How Do You Know?
It's been a while since I posted something about Aquinas, but his arguments for God's existence still occupy my thoughts. These days, the debate over whether or not God exists has shifted. We don't hold a medieval worldview anymore. Aquinas believed his proofs were as much scientific as they were theological, but now there is an ever-widening gap between scientific language and theological language (not necessarily science and theology -- just the language the two camps tend to employ) which many people have a difficult time bridging. Many contemporary thinkers think it's unlikely that a scientific demonstration of God's existence can be given. They point to Aquinas' prior faith in God as the basis for the proofs he offers. In other words, Aquinas believed in God and reasoned from that belief to a pre-determined conclusion. Of course, the same can be said of Hume and others on the other side of the debate. People tend to believe what they believe and reason outward from the belief.
Some have even come to question what terms like "God" and "exists" actually mean. If God exists, how does God exist? The traditional notion of God as a personal, loving Father and all-powerful Creator who is actively involved in our world, who desires community with humans is now seen as naive or superstitious.
Paul Tillich (1886-1965) was one of the most important and influential theologians of the last century. He suggested a new definition of faith: "Ultimate Concern". Tillich was an existentialist and claimed that God doesn't exist in the same way everything else exists. But he followed that up by saying that if God doesn't exist in the same way everything else exists, then maybe God doesn't really exist at all.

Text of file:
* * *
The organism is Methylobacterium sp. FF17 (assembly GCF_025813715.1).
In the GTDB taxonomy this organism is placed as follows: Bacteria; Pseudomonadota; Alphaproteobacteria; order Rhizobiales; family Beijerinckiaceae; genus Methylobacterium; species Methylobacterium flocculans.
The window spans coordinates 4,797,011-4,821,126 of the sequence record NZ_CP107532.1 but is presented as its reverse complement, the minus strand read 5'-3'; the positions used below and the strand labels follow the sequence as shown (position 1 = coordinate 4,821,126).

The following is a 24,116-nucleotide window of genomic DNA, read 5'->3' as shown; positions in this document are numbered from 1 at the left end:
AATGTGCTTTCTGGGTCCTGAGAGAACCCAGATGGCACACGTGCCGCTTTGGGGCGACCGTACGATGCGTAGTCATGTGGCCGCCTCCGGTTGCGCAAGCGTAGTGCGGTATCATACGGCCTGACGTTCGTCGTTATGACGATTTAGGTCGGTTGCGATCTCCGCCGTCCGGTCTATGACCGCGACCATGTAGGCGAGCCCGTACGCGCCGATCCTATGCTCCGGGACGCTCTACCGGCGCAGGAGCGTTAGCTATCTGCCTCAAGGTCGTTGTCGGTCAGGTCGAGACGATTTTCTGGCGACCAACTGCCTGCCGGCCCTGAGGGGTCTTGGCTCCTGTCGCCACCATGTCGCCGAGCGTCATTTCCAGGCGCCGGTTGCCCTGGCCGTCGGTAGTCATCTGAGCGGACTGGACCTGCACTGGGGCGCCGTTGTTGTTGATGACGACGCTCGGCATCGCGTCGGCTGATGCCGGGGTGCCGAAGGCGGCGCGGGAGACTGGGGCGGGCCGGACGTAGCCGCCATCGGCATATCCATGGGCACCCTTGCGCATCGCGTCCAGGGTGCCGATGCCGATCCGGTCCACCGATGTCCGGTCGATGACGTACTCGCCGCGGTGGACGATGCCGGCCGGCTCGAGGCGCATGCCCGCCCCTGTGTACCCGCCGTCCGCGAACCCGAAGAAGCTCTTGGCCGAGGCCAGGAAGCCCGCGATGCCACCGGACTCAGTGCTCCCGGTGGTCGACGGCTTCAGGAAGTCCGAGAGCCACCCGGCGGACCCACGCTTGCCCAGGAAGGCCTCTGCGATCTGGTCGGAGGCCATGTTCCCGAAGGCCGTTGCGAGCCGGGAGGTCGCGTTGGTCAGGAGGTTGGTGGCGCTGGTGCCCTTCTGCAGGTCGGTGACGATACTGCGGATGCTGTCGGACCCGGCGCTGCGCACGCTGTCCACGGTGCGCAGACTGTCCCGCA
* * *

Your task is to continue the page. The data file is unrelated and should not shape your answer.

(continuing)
Tillich came to believe that the representation of God in the Bible is really a picture of ultimate human experience. He rejected the belief in a personal God and said that God was really just "the ground of our being."
If that language sounds a little inaccessible, it is. It took a man named John A.T. Robinson to translate these ideas into popular language. In 1963, Robinson published Honest to God. In it, Robinson suggested that the life of Christ contains an example for all to follow and insights for all to share. Rather than viewing Jesus Christ through the lens of deity, he said, we should view him through the lens of human potential. The truly good life became actualized in Jesus and was now possible for the rest of us. That, he said along with Tillich, is the real truth and strength of Christianity.
The language and nature of the debate over God's existence has shifted substantially, but the fact of the debate has not. People exist. The world exists. But does God exist? And if so, how does God exist? And how do you know?
When I was a kid, we used to sing a song called "He Lives!" The chorus went like this:
He lives! He lives! Christ Jesus lives today!
He walks with me and talks with me along life's narrow way.
He lives! He lives! Salvation to impart.
You ask me how I know he lives?
He lives within my heart.
This is what is known as "The Argument from Religious Experience". I know it because I've experienced it. But is that a good enough reason? Would that kind of argument ever convince someone else?